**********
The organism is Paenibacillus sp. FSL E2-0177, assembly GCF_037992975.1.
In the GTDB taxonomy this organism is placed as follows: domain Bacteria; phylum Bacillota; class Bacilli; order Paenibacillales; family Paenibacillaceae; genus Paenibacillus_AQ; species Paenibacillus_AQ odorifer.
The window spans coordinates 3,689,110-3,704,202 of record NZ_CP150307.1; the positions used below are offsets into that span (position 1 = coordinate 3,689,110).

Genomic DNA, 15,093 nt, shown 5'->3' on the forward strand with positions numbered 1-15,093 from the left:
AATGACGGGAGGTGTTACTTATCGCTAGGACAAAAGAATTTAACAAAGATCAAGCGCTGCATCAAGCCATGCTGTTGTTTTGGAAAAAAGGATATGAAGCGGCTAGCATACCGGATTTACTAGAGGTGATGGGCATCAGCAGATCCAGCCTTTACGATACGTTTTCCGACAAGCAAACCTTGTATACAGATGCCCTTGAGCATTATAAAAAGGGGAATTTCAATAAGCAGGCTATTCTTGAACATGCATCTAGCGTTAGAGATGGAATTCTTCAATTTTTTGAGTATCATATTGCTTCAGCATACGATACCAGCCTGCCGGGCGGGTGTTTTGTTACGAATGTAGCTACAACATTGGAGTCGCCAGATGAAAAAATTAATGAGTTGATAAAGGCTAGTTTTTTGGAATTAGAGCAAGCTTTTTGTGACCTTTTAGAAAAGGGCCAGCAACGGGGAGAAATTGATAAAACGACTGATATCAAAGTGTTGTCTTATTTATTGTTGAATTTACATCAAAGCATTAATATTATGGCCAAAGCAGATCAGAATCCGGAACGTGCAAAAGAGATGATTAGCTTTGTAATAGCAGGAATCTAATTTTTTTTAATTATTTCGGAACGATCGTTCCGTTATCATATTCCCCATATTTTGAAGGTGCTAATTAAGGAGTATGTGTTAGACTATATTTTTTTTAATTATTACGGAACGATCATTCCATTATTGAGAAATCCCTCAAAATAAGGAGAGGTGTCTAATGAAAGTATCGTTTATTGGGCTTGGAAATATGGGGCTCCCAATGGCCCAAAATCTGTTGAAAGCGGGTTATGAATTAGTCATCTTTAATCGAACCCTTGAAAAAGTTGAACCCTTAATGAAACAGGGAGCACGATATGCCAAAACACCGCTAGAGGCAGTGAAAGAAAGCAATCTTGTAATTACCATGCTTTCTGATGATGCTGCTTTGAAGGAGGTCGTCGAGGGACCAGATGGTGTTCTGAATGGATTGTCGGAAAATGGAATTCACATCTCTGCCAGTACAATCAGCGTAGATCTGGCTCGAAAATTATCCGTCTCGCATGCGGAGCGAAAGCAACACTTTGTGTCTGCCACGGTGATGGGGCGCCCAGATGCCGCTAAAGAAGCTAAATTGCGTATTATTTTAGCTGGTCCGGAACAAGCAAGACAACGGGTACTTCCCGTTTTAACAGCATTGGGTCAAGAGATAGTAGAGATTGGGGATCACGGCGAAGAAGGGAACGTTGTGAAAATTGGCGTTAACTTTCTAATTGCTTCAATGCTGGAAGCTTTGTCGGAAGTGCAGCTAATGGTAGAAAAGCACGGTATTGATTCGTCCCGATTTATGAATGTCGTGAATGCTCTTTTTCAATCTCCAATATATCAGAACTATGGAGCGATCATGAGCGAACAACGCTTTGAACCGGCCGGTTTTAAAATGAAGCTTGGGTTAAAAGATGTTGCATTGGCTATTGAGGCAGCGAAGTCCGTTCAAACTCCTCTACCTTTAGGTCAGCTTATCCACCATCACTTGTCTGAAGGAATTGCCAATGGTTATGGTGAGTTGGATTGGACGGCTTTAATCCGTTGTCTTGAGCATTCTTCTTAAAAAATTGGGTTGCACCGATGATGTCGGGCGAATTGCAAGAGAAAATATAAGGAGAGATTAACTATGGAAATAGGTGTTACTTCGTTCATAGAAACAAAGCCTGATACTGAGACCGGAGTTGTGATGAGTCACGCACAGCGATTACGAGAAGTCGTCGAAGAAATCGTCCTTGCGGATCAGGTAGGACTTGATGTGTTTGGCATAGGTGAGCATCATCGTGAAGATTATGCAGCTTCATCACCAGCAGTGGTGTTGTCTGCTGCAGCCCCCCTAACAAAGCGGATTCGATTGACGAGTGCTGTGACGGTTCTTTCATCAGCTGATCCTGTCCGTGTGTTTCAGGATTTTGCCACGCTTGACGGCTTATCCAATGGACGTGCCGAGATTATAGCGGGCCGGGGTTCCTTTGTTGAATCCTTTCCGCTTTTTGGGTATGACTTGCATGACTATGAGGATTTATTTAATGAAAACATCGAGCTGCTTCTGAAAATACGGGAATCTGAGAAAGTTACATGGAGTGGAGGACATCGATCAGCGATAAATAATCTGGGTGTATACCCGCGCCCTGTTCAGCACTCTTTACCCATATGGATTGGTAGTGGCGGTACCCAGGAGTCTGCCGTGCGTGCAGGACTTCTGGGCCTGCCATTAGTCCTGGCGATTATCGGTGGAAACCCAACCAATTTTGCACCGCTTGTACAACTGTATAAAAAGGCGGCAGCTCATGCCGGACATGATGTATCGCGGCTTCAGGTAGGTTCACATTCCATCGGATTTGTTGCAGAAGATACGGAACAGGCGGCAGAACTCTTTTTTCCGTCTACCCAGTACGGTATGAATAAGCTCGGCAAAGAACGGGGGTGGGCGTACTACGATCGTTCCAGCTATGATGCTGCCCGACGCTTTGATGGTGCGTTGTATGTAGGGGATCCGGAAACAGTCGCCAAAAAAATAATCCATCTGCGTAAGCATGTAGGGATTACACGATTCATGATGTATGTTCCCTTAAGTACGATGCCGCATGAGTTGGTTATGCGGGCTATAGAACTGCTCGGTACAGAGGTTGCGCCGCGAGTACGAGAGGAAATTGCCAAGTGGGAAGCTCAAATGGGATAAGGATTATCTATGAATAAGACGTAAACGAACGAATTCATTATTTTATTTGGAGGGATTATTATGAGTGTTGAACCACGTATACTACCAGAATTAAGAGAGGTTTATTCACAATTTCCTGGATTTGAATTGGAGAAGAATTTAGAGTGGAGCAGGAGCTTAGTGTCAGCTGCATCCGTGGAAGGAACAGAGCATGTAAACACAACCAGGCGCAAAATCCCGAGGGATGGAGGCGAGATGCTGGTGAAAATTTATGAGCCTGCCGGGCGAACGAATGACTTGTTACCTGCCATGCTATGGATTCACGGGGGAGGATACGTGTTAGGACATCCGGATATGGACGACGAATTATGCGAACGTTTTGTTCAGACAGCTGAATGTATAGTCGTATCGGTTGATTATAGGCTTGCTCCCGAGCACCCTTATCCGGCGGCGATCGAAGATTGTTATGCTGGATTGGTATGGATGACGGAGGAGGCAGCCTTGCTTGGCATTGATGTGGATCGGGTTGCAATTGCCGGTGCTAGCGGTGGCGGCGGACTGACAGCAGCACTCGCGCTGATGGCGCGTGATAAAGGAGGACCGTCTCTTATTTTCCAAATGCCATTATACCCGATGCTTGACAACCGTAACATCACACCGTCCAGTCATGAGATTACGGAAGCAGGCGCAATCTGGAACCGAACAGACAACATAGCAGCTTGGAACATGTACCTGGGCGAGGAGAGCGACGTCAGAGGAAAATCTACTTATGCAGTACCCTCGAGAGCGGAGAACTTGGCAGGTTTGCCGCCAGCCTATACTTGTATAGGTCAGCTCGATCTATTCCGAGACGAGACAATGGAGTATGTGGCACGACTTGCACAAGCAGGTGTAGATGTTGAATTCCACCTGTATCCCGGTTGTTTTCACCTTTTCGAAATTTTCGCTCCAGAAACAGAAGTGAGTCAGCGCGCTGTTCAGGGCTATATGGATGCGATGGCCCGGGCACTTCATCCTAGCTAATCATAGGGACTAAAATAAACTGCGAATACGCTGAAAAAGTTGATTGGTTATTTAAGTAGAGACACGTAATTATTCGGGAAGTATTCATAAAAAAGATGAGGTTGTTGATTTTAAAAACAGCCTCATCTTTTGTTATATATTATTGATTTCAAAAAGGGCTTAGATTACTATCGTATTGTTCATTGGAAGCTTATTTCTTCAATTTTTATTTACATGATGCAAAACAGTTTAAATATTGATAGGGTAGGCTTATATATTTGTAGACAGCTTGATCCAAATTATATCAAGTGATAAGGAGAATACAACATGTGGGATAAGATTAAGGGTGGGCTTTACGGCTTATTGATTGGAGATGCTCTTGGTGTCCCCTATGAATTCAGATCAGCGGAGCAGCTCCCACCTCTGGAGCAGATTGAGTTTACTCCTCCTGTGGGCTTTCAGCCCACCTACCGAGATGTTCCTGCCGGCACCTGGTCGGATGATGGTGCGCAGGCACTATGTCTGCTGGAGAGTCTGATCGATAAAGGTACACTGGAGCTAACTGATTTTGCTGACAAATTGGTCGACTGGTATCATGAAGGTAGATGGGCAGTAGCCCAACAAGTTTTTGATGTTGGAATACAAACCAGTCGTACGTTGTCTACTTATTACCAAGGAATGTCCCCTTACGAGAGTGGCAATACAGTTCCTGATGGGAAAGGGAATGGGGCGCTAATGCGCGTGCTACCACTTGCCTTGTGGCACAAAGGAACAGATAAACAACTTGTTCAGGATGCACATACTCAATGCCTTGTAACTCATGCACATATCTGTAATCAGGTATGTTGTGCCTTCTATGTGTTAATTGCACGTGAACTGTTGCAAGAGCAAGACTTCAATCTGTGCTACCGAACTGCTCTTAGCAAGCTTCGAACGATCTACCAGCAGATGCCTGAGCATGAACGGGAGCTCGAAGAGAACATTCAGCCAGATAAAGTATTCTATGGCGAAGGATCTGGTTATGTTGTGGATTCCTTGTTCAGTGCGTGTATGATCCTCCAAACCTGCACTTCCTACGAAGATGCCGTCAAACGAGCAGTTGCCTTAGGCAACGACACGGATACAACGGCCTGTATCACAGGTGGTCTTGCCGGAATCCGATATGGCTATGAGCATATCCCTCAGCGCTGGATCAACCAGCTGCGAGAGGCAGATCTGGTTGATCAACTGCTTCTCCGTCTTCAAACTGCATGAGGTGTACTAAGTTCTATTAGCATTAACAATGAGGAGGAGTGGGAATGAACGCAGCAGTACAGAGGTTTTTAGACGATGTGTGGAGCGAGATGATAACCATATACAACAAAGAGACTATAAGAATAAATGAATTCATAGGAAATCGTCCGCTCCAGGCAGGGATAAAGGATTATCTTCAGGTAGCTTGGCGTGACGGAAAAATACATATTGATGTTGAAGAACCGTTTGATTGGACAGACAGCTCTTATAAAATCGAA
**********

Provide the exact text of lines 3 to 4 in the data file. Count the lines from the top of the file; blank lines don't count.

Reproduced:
The window spans coordinates 3,689,110-3,704,202 of record NZ_CP150307.1; the positions used below are offsets into that span (position 1 = coordinate 3,689,110).

Genomic DNA, 15,093 nt, shown 5'->3' on the forward strand with positions numbered 1-15,093 from the left: